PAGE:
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A Skills-Experience Inventory for the Undergraduate Psychology Major

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A Skills-Experience Inventory for the Undergraduate Psychology Major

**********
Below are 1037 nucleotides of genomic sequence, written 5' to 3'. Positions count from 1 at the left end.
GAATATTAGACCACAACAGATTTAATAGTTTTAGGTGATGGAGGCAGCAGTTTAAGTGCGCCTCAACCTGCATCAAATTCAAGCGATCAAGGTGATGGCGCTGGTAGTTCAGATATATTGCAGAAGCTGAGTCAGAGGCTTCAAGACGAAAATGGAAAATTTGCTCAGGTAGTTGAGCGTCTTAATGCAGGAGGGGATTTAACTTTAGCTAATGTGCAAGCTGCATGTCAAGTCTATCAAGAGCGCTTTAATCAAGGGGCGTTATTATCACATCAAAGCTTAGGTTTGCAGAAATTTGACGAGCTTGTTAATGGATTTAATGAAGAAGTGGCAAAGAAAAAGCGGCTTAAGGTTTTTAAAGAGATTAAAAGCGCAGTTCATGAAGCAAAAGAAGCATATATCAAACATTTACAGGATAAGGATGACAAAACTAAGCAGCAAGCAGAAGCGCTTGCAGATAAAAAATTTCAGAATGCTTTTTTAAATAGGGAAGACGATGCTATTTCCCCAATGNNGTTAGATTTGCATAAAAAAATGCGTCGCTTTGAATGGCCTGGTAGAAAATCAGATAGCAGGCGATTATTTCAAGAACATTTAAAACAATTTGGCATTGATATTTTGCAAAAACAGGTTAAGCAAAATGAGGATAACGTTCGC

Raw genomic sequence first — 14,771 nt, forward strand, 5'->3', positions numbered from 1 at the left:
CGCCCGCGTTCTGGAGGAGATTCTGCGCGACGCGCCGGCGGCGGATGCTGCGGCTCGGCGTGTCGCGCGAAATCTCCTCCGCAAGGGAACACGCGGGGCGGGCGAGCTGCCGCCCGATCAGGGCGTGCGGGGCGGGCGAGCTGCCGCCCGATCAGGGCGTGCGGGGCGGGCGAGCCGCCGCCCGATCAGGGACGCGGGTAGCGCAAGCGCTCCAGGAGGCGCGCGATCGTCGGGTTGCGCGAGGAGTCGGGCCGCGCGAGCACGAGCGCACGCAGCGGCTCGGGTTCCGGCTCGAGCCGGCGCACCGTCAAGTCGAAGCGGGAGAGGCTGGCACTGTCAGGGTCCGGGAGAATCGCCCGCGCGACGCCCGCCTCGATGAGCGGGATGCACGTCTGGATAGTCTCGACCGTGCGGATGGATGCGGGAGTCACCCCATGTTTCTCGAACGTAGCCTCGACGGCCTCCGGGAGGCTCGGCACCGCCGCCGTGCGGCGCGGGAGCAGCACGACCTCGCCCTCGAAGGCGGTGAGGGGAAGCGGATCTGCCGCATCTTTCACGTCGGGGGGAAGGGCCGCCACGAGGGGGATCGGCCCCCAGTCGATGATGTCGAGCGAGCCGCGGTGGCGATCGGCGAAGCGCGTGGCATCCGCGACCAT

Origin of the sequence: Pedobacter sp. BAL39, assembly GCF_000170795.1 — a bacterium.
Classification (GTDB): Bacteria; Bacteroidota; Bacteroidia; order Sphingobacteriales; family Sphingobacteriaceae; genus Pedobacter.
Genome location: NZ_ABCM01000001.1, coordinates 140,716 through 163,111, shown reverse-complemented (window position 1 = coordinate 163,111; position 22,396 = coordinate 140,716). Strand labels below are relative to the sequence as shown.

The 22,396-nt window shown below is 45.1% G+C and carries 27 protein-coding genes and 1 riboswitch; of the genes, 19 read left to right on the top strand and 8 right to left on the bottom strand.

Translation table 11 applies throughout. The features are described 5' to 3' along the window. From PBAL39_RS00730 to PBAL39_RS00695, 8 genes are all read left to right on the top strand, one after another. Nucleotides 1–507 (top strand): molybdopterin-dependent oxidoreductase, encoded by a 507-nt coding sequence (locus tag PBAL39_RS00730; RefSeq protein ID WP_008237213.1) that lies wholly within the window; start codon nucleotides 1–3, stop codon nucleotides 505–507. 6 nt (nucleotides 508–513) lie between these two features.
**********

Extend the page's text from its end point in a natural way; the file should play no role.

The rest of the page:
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  TOPICAL ARTICLES A Skills-Experience Inventory for the UndergraduatePsychology Major Daniel J. KrugerEugene B. Zechmeister Loyola University of Chicago Psychology majors develop a number of academic skills during theirstudiesthatarevaluableinfuturecareersandotherdomains.How-ever, assessment of experiences related to skill development can bequite difficult and resource intense. We present results of 2 studiesusing a skills-experience inventory to assess academic skill exposure.In the first study, graduating senior psychology majors reported greater exposure than freshmen in 7 skill-experience areas. The sec-ond study showed significant differences in exposure to 5 skill areasamong graduating seniors in 4 academic areas. A skills-experienceinventory may be an efficient tool for documenting the skills and ex- periences students encounter when majoring in psychology. Aliberalartseducationrepresentstheblendingofabstractvalues and factual knowledge that has been the ideal of Western schooling for over two millennia (Winter,McClelland, & Stewart, 1981). It stands in marked contrastto the emphasis on practical, marketable skills found in tech-nical or vocational training (cf. Hogan, 1991). The liberalarts graduate learns a wide range of analytical skills (Winteret al., 1981) as well as a range of cognitive competencies thatgo by names such as “reasoning skills, critical thinking, intel-lectual flexibility, [and] reflective judgment” (Pascarella & Terenzini, 1991, p. 114). Graduates should gather informa-tion effectively, communicate well orally and in writing, andexhibit good interpersonal skills (Halpern, 1988).Numerous studies over the past several decades havesought to document the particular types of skills acquired byliberal arts students, and the evidence is encouraging. Assummarized by Pascarella and Terenzini (1991): Oursynthesissuggeststhatstudentsmakestatisticallysignifi-cantgainsduringthecollegeyearsonanumberofdimensionsofgeneralcognitivecapabilitiesandskills.Comparedtofresh-men, seniors have better oral and written communicationskills, are better abstract reasoners or critical thinkers, aremoreskilledatusingreasonandevidencetoaddressill-struc-tured problems for which there are no verifiably correct an-swers, have greater intellectual flexibility in that they arebetter able to understand more than one side of a complex is-sue,andcandevelopmoresophisticatedabstractframeworksto deal with complexity. (p. 155) Although these findings tended to support the value of aliberal arts education, it is not clear that students always rec-ognize the development of particular skills or their potentialapplication. Whether students choose a liberal arts educa-tion may well depend on their ability to see the connectionbetween the skills they acquire in college and the careerpathstheywishtofollow(e.g.,Hogan,1991).Inarecent U.S. News & World Report  article, Koerner (1999) pointed to thedecrease in the number of men taking the traditional collegecurriculum and speculated that college may, in the future,appear as a poor economic choice. Many male high schoolgraduates apparently see technical or business training asproviding more immediate payoffs—an option they prefer to“four years of   Beowulf   and student loans” (p. 48).Itisimportanttoidentifythespecificskillsacquiredbyun-dergraduates in various undergraduate disciplines and docu-ment student progress toward achieving these competencies.Within the psychology major, the set of achievable skills in-cludes thinking skills, language skills, information gatheringand synthesis skills, and research methods and statisticalskills (e.g., McGovern, Furumoto, Halpern, Kimble, & McKeachie, 1991). These skills are varied and distinctive;consequently, they have been elusive to specific delineationand measurement (Hayes, 1996). It may not be surprisingthat many students are not aware of the many skills acquiredduringtheirundergraduateyearsand,thus,donoteffectivelymarket themselves based on these competencies (seeMurray, 1997).Partlyinresponsetothissituation,Hogan(1991)andoth-ers (e.g., Clay, 1996; Murray, 1997) argued that skill identifi-cationandinformationregardingthedevelopmentofspecificskills should be an integral part of psychology courses. Whena psychology major seeks a job following graduation, askills-basedrésuméislikelytobemorevaluablethanonethatsimply lists courses taken and offices and positions held whilein school (Edwards & Smith, 1988; Murray, 1997). Levy,Burton, Mickler, and Vigorito (1999) developed a curricu-lummatrixofdesiredperspectives,skills,andattitudesforin-dividual psychology courses. They designed this instrumentto facilitate program review and outcomes assessment, allow-ing for a content examination of individual courses in thecontext of broad curricular objectives.We created a skills-experience inventory with the goals of giving feedback to individual students as to the developmentof specific skills through the completion of the psychologymajor and of documenting the overall nature of skill acquisi-tion by psychology majors in our department. Accreditation Vol. 28, No. 4, 2001249  agencies, politicians, students, and their parents are placingincreased emphasis on outcomes assessment (Halpern,1988). Departmental and institutional assessment programsare often expected to srcinate in psychology departments,due to the expertise in relevant areas such as learning, adultdevelopment, psychometrics, and program evaluation(Halpern, 1988).Mostwouldagreethatoutcomeassessmentshouldincludemultiplemeasures(e.g.,Halpern,1988).Sheehan(1994)uti- lized multiple-choice tests; senior and alumni surveys; a cap-stone course with a research project; and archival data, suchas awards, presentations, publications, and acceptances intograduate school. We provide evidence from two administra-tions of a skills inventory that this instrument can contributein an important way to a multimethod approach to assessingthe benefits of majoring in psychology within the liberal artstradition. Study 1: A Skills-Experience Comparisonof Senior and Freshmen Psychology Majors  MethodParticipants.  Studentsfromanethnicallydiverse,urbanMidwestern university (  N  = 102) participated in this study.Graduating seniors majoring in psychology completed thesurvey while waiting for standard exit interviews required forgraduation. An informed consent form indicated that the re-sults would be used for research purposes and not to evaluateanyindividualstudent.Freshmenmajoringinpsychologypar-ticipated in partial fulfillment of requirements for fallintroductorypsychologyclasses.Themeanageofseniors(  n =51) was 22.7 years ( SD  = 4.3), and the mean age of freshmen(  n  = 51) was 18.7 years ( SD  = 2.5). Sixty-nine percent of freshmen were women, and 73% of seniors were women.  Materials.  Wesortedskillsidentifiedfromtheliteratureandfromconsultationwithpsychologyfacultyinto10generalskill areas, as defined in Table 1. We then developed 9 itemsfor each skill area (90 items in all), 3 items in each of 3 morespecific competencies representative of the general area.Items in each subarea varied in terms of our expected fre-quency of their occurrence. For example, the items in thethirdsubareaofwritten–oralcommunication,“conveyingsci-entific information coherently,” were the following:–– I often have explained a scientific concept to some-one.––Ihavepresented(orallyorinwriting)theresultsofascientific study.–– I have created a poster detailing the results of a sci-entific study. Procedure.  Foreachskillarea,participantsindicatedex-posure to a skill-experience by checking that item and indi-catedanyskillexperiencesnotaddressedbythenineitemsus-ing an open-ended item. Individuals received scores for eachskillareabasedonthenumberofitemstheychecked,rangingfrom0to9.Administrationoftheinventoryrarelytookmorethan 15 min. Results Table 2 reports the mean skill-experience levels in each of the 10 areas for the freshmen and seniors. The multivariateANOVAshowedasignificantoveralleffectforexperienceinthe psychology program,  Λ (10, 91) = .53,  p  < .001. Seniorsreported significantly more experiences in 7 of the 10 skill ar-eas:communication, F (1,100)=5.66,  p =.019;informationgathering,  F (1, 100) = 20.35,  p  < .001; interpersonal,  F (1,100) = 11.63,  p  < .001; critical thinking,  F (1, 100) = 13.22,  p  < .001; research methods,  F (1, 100) = 62.21,  p  < .001;ethics/values,  F (1, 100) = 18.02,  p  < .001; and technol-ogy–computer,  F (1, 100) = 4.28,  p  = .041. There were nosignificant differences for groups–organizations, behaviormanagement, or individual differences (see Table 2). The re-sults for research methods,  η 2 = .38; information gathering, η 2 = .17; and ethics/values,  η 2 = .15, indicates the greatesteffects. Critical thinking ( η 2 = .12), communication ( η 2 =.05), and technology/computer ( η 2 =.04) results also pro-vided evidence for skill exposure in these areas. 250Teaching of Psychology Table 1.Ten General Areas of Academic Skills Skill AreaDescription1.Written/oral communicationThe ability to convey information effectively in both written and oral communication2.Information gatheringThe ability to obtain relevant information from publications, databases, and otherappropriate sources3.Groups/organizations/communityThe ability to work effectively in teams and with groups of other people4.Interpersonal/counseling/interviewing/ mentoringThe ability to effectively conduct one-on-one interactions, including counseling,interviewing, and administering standardized tests5.Behavior managementsupervision/teachingThe ability to teach, supervise, and manage behavior through personal skills and bymonitoring and manipulating relevant aspects of the immediate environment6.Individual differences/specialpopulations/cultural diversityThe ability to work with individuals from special populations and diverse cultures in asensitive and effective manner7.Critical thinking/problem solvingThe ability to critically evaluate situations and projects in a rational manner and reachconclusions based on the information available8.Research methodology/statisticsThe ability to design, conduct, and analyze the results of research experiments and studies9.Ethics/valuesThe ability to take into consideration the costs, benefits, and impact of projects on theindividuals involved and society in general10.Technology/computerThe ability to use computers for information gathering, analysis, and dissemination  Item analysis indicates that our expectations for the fre-quenciesofskill-experienceoccurrencesweregenerallyaccu-rate. Overall, 69% of respondents checked the first item ineachsubarea,39%checkedtheseconditem,and19%checkedthe third item. We performed a content analysis of theopen-ended responses to identify relevant skills or skill areasnotaddressedbytheinventory;wedidnotincludetheseitemsin the calculation of scores. The majority of responses to theopen-endedresponsesmentionedskillexperiencesaddressedin later sections of the instrument. Other responses includedpersonal traits, such as responsibility, that the inventory didnot measure. A few responses included skills not included inthe inventory, such as teaching an entire course. We may in-corporate these skills into future versions. Discussion Resultsfromtheadministrationofthisskillsinventoryindi-cate that undergraduates experience a variety of compe-tency-building tasks as part of their studies in psychology. Apsychology program may be particularly adept at developingcompetencyinresearchmethods,informationgathering,andethics/values.Lowratingsforbehaviormanagementandindi-vidualdifferencesmayindicatethatalthoughcourseworkex-poses students to this material, students are unlikely to holdpositions in which they set behavioral contingencies or workwith special populations. Only a few students reported thesetypes of skill experiences. The majority of freshmen respon-dentshadheldvolunteerpositions,indicatingthatthesetypesof experiences may now be quite common in high school. Study 2: A Skills-Experience ComparisonAmong Academic Areas One of the most common questions asked of college stu-dents is, “What’s your major?” One obvious contextual dif-ference in the academic experience is the major field studied.Lehman and Nisbett (1990), for example, found that socialscience majors exhibited strong gains in statistical and meth-odological reasoning, whereas natural science majorsexhibited strong gains in solving conditional logic problems.The psychology major may be distinctive not for the spe-cific knowledge and skills developed, but rather for the rangeofknowledgeandskillsdeveloped(Hayes,1996).Psychologycombines communication, interpersonal skills, critical think-ing, information gathering, research, and data analysis. Stu-dents discuss ethical issues and obtain practical experiencesthrough internships and lab courses. This study comparedgraduating psychology majors and students in other aca-demic disciplines using the skill-experience inventory. Wehypothesized that psychology majors would have experi-encedabroaderrangeofskill-relatedactivitiesincomparisonto other majors during their academic careers.  MethodParticipants.  Students (  N  = 124) from the same uni-versity as in Study 1 participated in this experiment. We ob-tainedfromtheundergraduatedean’sofficealistingofallstu-dents graduating in May, 1999. We then contacted 40individuals,basedonarandomselectionfromthelistofgrad-uating seniors, in each of four academic areas: psychology,naturalsciences(biologyandchemistry),humanities(historyand English), and other social sciences (sociology, criminaljustice, and anthropology). Sixty-six percent of psychologymajors,61%ofothersocialsciencemajors,69%ofnaturalsci-encemajors,and71%ofhumanitiesmajorswerewomen.Themean ages were 22.11 ( SD  = 2.60) for psychology majors,22.23 ( SD  = 2.96) for other social science majors, 22.18 ( SD =2.96)fornaturalsciencemajors,and22.67( SD =1.41)forhumanities majors.  Materials.  Because we designed the skill-experience in-ventory used in the first study for psychology majors, we mademinor modifications to create an instrument appropriate for allmajor fields, although we retained the same 10 general skill ar-eas. For example, we changed “I have given someone a psycho-logicaltestorsupervisedaresearchexperiment”to“Ihavetestedsomeoneforaresearchproject.”Inaddition,wemodified6itemscited by less than 10% of the psychology seniors or freshmen inStudy 1 to increase the appropriateness of experiences. Procedure.  Students received an e-mail describing thestudy and asking for their participation. We attached theskills-experience inventory to the e-mail. Students could ei-ther reply with their responses saved into the document orcomplete a hard copy in the freshmen dean’s office. As an in-centiveforstudentstocompleteandreturnthesurvey,weof-feredtworaffleprizesof$25forstudentsineachofthefourar-eas. We followed up the e-mails with phone calls for thosewhodidnotreturntheinventory.Finally,wemailedacopyof the inventory to remaining students 1 week after graduation,along with a letter on department stationery asking for theirhelp.Weincludedastampedenvelopeaddressedtooneoftheauthors to facilitate return of the inventory.One month after we sent the mailing, we had received 35responses from the natural sciences, 32 from psychology, 32from other social sciences, and 25 from the humanities. Weexcluded from the analysis 3 respondents who failed to indi- Vol. 28, No. 4, 2001251 Table 2.Mean Scores for Study 1 FreshmenSeniorsSkill Area  M SD M SD  1.Communication*3.981.664.741.672.Information gathering**4.571.956.542.073.Groups/organizations4.702.144.652.004.Interpersonal**2.781.173.781.815.Behavior management3.522.363.372.056.Individual differences4.501.514.671.907.Critical thinking**3.371.314.592.068.Research Methods**2.261.775.742.629.Ethics/values**3.501.815.222.4410.Technology/computer*5.411.456.021.57 Note. Thepossiblerangeofmeanscoresis0to9,with0indicatingthatthestudentcheckednoskillexperiencesforanarea,and9indicatingthatthestudentcheckedallpossibleskillexperiencesforanarea.* p  < .05. ** p  < .001.  cate their major. We calculated area scores in the same man-ner as in the first study. Results TheBartletBoxtestindicatesthattheassumptionofhomo-geneity of variance was met for all the univariateANOVAs—animportantconcernduetotheunequalsamplesizes.Table3showsthemeanscoresforeachacademicareainthe 10 skill categories. The analysis indicates a significantoveralleffect,Wilks’s Λ (30,326.48)=.56,  p <.001,andsta-tisticallysignificantdifferencesin5ofthe10skillareas:com-munication, F (3,120)=4.54,  p =.005, η 2 =.05;informationgathering, F (3,120)=5.81,  p <.001, η 2 =.08;interpersonal, F (3, 120) = 5.45,  p  = .002, η 2 = .11; research methods,  F (3,120)=10.18,  p <.001, η 2 =.19;andethics–values, F (3,120)= 7.19,  p  < .001, η 2 = .11.Groups/organizations, behavior management, individualdifferences, critical thinking, and technology- and com-puter-skillareasdidnotexhibitsignificantdifferences.TukeyB tests revealed that psychology majors indicated greater ex-posure to communication and ethics/values skills than didother social science majors and humanities majors. Naturalscience majors reported more experiences than humanitiesmajors in ethics/values skills. Psychology majors reportedmore experiences than the three other groups for interper-sonal, information-gathering, and research-methods skills. Discussion Study 2 provides evidence that psychology majors differfrom other academic disciplines in their experience of com-petency-building skill activities. Psychology majors had sig-nificantly greater exposure in five skill areas. Somewhatsurprisingly, natural science majors paralleled psychologymajors more than did those from the other social sciences. Conclusions These studies provide evidence for an efficient means of measuringexposuretoskill-buildingactivitiesinundergradu-ateprograms.Study1indicatessignificantdifferencesinexpo-sure to skill areas between those beginning and completingtheirundergraduatepsychologyprogram.ThisresultparallelsPascarella and Terenzini’s (1991) summary of gains in cogni-tive capabilities and skills during college and establishes theskills inventory as a valuable tool in a multimethod approachtooutcomeassessment.Study2alsoprovidesevidenceofma-jor-specificdifferencesinexposuretocognitiveskillsasafunc-tion of undergraduate training in the liberal arts. Psychologymajors reported an impressive array of skill experiences com-paredtotheirpeersmajoringinotherfields.Thisfindingsup-ports Hayes’s (1996) assertion that psychology majors gain abroad range of skills. Because we srcinally developed the in-ventoryforusewithpsychologymajors,facultyfromtheappro-priate fields should provide input on item content if the skillexperiences of nonpsychology majors are to be analyzed.Results from the inventory can provide useful feedback tostudents by identifying experiences in skill areas related totheir career goals. The general results may provide facultywith valuable information as part of a multimethod approachin assessing skill exposure in their programs. Departmentsmay track the academic experiences of their students andstructure course activities to enhance skill development.Neither study displayed significant differences for skills re-lating to groups and organizations, behavior management, orindividual differences. These results suggest that students donot obtain these skill experiences through coursework, buttheymightthroughextracurricularactivities.Study2didnotdisplaysignificantdifferencesamongacademicareasforcriti-cal thinking or technology/computer skills. Students fromeach discipline apparently had significant and comparableexposure to activities in these skill areas. Exposure to infor-mation technology is now an integral part of the undergradu-ate experience. Students frequently use programs for wordprocessing, e-mail, and accessing the Web. In fact, it is quiteunusual for a student not to use computers during college.We assessed students on the basis of their participation inskill-developing tasks, rather than on an assessment of theirabilities in these areas. Further research should assess the ef -fects of these experiences on student learning. Although theprecise skill levels of the students may not be known, the in-ventory does indicate the extent and diversity of opportuni-ties for skill development encountered by undergraduates. 252Teaching of Psychology Table 3.Mean Scores for Study 2 PsychologyNatural Science a Social Science b Humanities c Skill Area  M SD M SD M SD M SD  1.Communication5.22 a 1.804.54 a,b 1.693.81 b 1.394.16 b 1.762.Information gathering6.75 a 2.055.14 b 1.575.38 b 2.215.08 b 1.563.Groups/organizations5.091.984.712.264.311.994.761.734.Interpersonal4.75 a 2.253.14 b 1.733.38 b 1.433.28 b 1.935.Behavior management4.192.413.291.923.342.244.122.606.Individual differences5.161.904.912.184.691.555.361.467.Critical thinking5.252.004.571.464.412.004.281.818.Research methods6.69 a 1.804.51 b 2.244.63 b 2.153.28 b 2.159.Ethics/values6.03 a 2.094.94 b 2.244.34 b,c 1.793.40 c 2.0610.Technology/computer6.282.086.171.485.631.925.401.69 Note. Means with different subscripts differ at  p  < .05. a Naturalsciencestudentsmajoredinbiologyorchemistry. b Othersocialsciencesstudentsmajoredinsociology,criminaljustice,oranthropology. c Humanities students majored in history or English.  Vol. 28, No. 4, 2001253 We believe it is reasonable to assume that those who checkdifferent experiences and items containing less-common ex-periences, such as participation in a research conference,have greater levels of competence. This assumption is alsoonethatemployersappeartomakewhentheyexamineapro-spective employee’s résumé. To that extent, the results of these studies suggest that psychology majors bring many im-portantskillstothemarketplace.Thisinventorymayprovidea useful reminder to students about the benefits of a collegeeducation and suggest marketable skills that are attractive toemployers. References Clay,R.(1996,September).Isapsychologydiplomaworththepriceof tuition?  APA Monitor,  p. 33.Edwards, J., & Smith, K. (1988). What skills and knowledge do po-tential employers value in baccalaureate psychologists? In P. J.Woods (Ed.),  Is psychology for them? A guide to undergraduate advi-sors  (pp. 102–111). Washington, DC: American PsychologicalAssociation.Halpern, D. F. (1988). Assessing student outcomes for psychologymajors.  Teaching of Psychology, 15,  181–186.Hayes, N. (1996). What makes a psychology graduate distinctive? European Psychologist, 1,  130–134.Hogan, P. M. (1991). Vocational preparation within a liberal artsframework: Suggested directions for undergraduate psychologyprograms.  Teaching of Psychology, 18,  148–153.Koerner,B.I.(1999,February8).Womenareagrowingmajorityoncampus.Sowhataremenupto—Andwho’slosingout? U.S.News& World Report, 126,  46–50, 53–55.Lehman, D. R., & Nisbett, R. E. (1990). A longitudinal study of theeffectsofundergraduatetrainingonreasoning. DevelopmentalPsy-chology, 26,  952–960.Levy, J., Burton, G., Mickler, S., & Vigorito, M. (1999). A curricu-lummatrixforpsychologyprogramreview. Teaching of Psychology,26,  291–294.McGovern, T. V., Furumoto, L., Halpern, D. F., Kimble, G. A., & McKeachie, W. J. (1991). Liberal education, study in depth, andthe arts and sciences major—Psychology.  American Psychologist,46,  598–605.Murray, B. (1997, July). Bachelor’s graduates seek greater chal-lenges.  APA Monitor,  p. 32.Pascarella, E. T., & Terenzini, P. T. (1991).  How college affects stu-dents: Findings and insights from twenty years of research . San Fran-cisco: Jossey-Bass.Sheehan,E.P.(1994).Amultimethodassessmentofthepsychologymajor.  Teaching of Psychology, 21,  74–78.Winter,D.G.,McClelland,A.J.,&Stewart,A.J.(1981).  Anewcase for the liberal arts.  San Francisco: Jossey-Bass. Notes 1. This research was supported by an internal grant from LoyolaUniversity Chicago.2. WepresentedportionsofStudy1attheAugust1999conventionoftheAmericanPsychologicalAssociationandportionsofStudy2 at the May 2000 meeting of the Midwestern Psychological As-sociation.3. Copies of the inventories are available at http://www-personal.umich.edu/~kruger/skills.html.4. SendcorrespondencetoDanielJ.Kruger,InstituteforSocialRe-search,Room2203,P.O.Box1248,AnnArbor,MI48106–1248.